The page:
Sceroler has worked primarily as a starter throughout his career, although he did serve as the Lions’ closer on their record-setting 2015 club.

“He’ll have to make adjustments,” McDonald said. “The minor leagues are more structured, throwing every four or five days. They try to keep you in a routine. The big leagues aren’t like that. As a Rule 5 guy, he may not pitch for six or seven days and then work twice in a four-day span. Mac’s been told he’ll work in long relief and as a middle guy. The bullpen is a good place to get your feet wet with some low-leverage situations before you step it up.”  

Despite the uncertainty that can come with his new role, all of Sceroler’s supporters believe he’s more than capable of handling this new challenge.

“Whether it’s Rule 5 or being drafted and called up right after college, it’s still pitching in the big leagues,” Riser said. “Obviously the Orioles are rebuilding and they think Mac can be a big part of that. It goes back to his dedication and hard work. I think he’s going to have a lot of success, with many more years and innings to pitch up there. I’m super proud of Mac and what he has accomplished.”

And for all the hard work, Sceroler had the same to say about the role Southeastern played in helping him reach his Major League dream.

“My time at Southeastern was so important in this process,” Sceroler said. “The impact Coach Riser, (former pitching coach Daniel) Latham, (current pitching coach Andrew) Gipson and Mamou (former assistant coach Kaleb Manuel) had in getting me here can’t be overstated.”


Southeastern returns home next weekend to host McNeese in a four-game series at Pat Kenelly Diamond at Alumni Field. Games are scheduled for 6 p.m. Thursday, a doubleheader starting at 1 p.m. Friday and a single game at 1 p.m. Saturday. The first game of Friday’s doubleheader is slated to be a seven-inning contest. If the first game goes extra innings, the second game would then become a seven-inning affair.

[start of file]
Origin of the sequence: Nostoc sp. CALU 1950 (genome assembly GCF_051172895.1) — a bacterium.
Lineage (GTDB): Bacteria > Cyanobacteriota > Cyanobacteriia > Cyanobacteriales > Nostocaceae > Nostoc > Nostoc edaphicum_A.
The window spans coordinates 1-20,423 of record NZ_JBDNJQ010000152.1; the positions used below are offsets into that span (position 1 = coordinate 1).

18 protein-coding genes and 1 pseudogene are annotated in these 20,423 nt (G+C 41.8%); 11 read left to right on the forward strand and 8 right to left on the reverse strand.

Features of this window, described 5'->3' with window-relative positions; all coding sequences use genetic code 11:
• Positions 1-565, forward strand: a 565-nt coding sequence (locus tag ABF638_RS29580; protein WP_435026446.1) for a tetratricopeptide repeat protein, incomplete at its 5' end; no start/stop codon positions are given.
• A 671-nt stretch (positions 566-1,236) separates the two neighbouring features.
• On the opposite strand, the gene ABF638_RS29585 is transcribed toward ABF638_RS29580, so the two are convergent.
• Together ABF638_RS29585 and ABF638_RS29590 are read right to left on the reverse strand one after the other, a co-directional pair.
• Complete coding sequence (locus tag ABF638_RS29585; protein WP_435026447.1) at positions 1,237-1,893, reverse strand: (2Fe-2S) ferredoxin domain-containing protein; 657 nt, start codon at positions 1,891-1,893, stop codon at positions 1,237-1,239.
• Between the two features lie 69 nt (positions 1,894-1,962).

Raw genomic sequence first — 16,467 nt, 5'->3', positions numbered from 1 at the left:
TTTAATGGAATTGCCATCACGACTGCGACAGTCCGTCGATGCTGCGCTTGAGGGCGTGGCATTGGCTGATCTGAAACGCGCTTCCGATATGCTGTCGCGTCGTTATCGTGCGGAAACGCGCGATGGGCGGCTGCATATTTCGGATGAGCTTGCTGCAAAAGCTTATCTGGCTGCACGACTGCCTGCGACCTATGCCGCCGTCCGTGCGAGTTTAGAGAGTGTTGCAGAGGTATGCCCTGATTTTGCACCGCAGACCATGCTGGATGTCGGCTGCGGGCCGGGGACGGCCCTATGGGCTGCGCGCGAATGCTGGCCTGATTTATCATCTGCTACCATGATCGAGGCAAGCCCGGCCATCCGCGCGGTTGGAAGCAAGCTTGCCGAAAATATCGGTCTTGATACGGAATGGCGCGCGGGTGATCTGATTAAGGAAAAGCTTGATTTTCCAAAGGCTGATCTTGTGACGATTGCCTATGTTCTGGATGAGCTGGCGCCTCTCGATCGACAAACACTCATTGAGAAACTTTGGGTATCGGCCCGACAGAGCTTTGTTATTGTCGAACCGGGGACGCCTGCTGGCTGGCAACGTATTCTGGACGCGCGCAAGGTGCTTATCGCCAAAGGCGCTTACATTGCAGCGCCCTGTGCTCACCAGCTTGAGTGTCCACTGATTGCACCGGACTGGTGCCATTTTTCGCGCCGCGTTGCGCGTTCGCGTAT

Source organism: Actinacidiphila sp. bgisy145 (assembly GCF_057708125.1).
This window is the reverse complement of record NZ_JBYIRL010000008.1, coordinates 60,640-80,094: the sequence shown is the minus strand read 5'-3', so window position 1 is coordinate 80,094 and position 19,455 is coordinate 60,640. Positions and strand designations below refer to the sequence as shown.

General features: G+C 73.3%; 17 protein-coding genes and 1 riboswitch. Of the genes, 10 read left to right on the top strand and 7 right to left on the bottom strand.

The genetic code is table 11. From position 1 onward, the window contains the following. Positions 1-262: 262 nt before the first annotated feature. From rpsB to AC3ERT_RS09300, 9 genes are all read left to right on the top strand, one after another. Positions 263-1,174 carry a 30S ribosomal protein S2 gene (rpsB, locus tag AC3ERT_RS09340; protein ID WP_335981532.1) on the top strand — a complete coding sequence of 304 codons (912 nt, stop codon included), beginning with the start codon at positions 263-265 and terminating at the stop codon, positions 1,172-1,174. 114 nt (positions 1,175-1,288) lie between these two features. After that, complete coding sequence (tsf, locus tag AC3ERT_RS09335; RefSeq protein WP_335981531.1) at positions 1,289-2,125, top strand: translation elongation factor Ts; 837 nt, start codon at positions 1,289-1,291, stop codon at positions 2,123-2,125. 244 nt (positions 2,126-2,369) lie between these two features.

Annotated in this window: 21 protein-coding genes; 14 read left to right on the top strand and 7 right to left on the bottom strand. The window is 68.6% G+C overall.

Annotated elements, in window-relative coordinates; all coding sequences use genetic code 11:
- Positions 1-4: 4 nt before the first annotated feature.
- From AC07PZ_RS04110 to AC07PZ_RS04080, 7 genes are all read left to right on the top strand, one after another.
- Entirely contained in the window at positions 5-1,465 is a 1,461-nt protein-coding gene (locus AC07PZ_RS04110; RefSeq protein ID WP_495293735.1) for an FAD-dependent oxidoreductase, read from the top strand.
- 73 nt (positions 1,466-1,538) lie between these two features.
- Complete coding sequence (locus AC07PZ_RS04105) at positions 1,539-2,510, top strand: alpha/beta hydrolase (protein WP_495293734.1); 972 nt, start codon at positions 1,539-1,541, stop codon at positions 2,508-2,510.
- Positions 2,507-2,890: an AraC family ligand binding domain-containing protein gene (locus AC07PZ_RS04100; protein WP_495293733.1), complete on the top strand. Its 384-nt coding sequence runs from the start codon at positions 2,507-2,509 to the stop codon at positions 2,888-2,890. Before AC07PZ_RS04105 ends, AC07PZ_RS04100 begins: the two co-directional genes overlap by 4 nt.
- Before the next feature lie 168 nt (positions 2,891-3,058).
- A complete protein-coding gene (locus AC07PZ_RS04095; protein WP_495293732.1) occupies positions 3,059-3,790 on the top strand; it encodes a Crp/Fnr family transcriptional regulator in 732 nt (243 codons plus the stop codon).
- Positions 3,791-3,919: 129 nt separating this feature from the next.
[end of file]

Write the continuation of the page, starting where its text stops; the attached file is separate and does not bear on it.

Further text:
All remaining home games are slated to be broadcast on ESPN+.

Baseball single-game tickets, for games during April, are currently on sale. Fans are encouraged to purchase tickets in advance to minimize ticket lines on game days. Southeastern students are encouraged to contact the ticket office prior to the game to reserve theirs in advance.

Single-game tickets can be purchased online at or by contacting the Southeastern Athletics Ticket Office at (985) 549-5466. Office hours are 9 a.m. to 4 p.m. Monday-Thursday and 8 a.m. to 12 p.m. on Fridays. The ticket booth at Pat Kenelly Diamond at Alumni Field opens exactly one hour prior to the scheduled first pitch.


Southeastern is implementing mobile ticketing as the primary method for securing tickets during the 2020-21 school year. Tickets will be available via text message or email in a PDF format for fans to download on their phone or print at home. Tickets can also be downloaded to Apple Wallet. 


Gameday parking during the 2021 season is $5 per day for Southeastern baseball, while football parking is $25 per day for most vehicles and $85 for RVs.

Southeastern Athletics enforces a clear bag policy for all ticketed events. The policy mirrors safety precautions required for entrance to professional and collegiate sporting venues throughout the country. For more information on the clear bag policy, visit


Proper social distancing techniques are required at all athletic events. Fans are asked to maintain a minimum distance of six feet from others, wear a face covering over both their nose and mouth, and wash their hands frequently. Hand sanitizing stations are located throughout Southeastern’s athletic facilities.

While tailgating is currently prohibited, current health and safety guidelines set forth by state and local officials due to the COVID-19 pandemic allow for 25 percent capacity at athletic events. Capacity will be adjusted as state guidelines allow.

The Lions Gameday Experience app puts audio, stats, video, social media and more in the hands of fans. Those in attendance can also check in to earn reward points redeemable for Southeastern-related prizes. Available for both Android and iOS devices, it can be downloaded from the App Store and Google Play or by following the link
Fans interested in becoming active supporters of the baseball program are encouraged to join the Diamond Club. Lion baseball alums are encouraged to join the exclusive S Club, which is restricted to Southeastern athletic letter winners.
All membership fees and donations to both the Diamond Club and S Club (baseball) are available for the exclusive use of the Southeastern baseball program. Membership information is available by contacting the Lion Athletics Association at or (985) 549-5091 or visiting

(Release via Southeastern Athletics)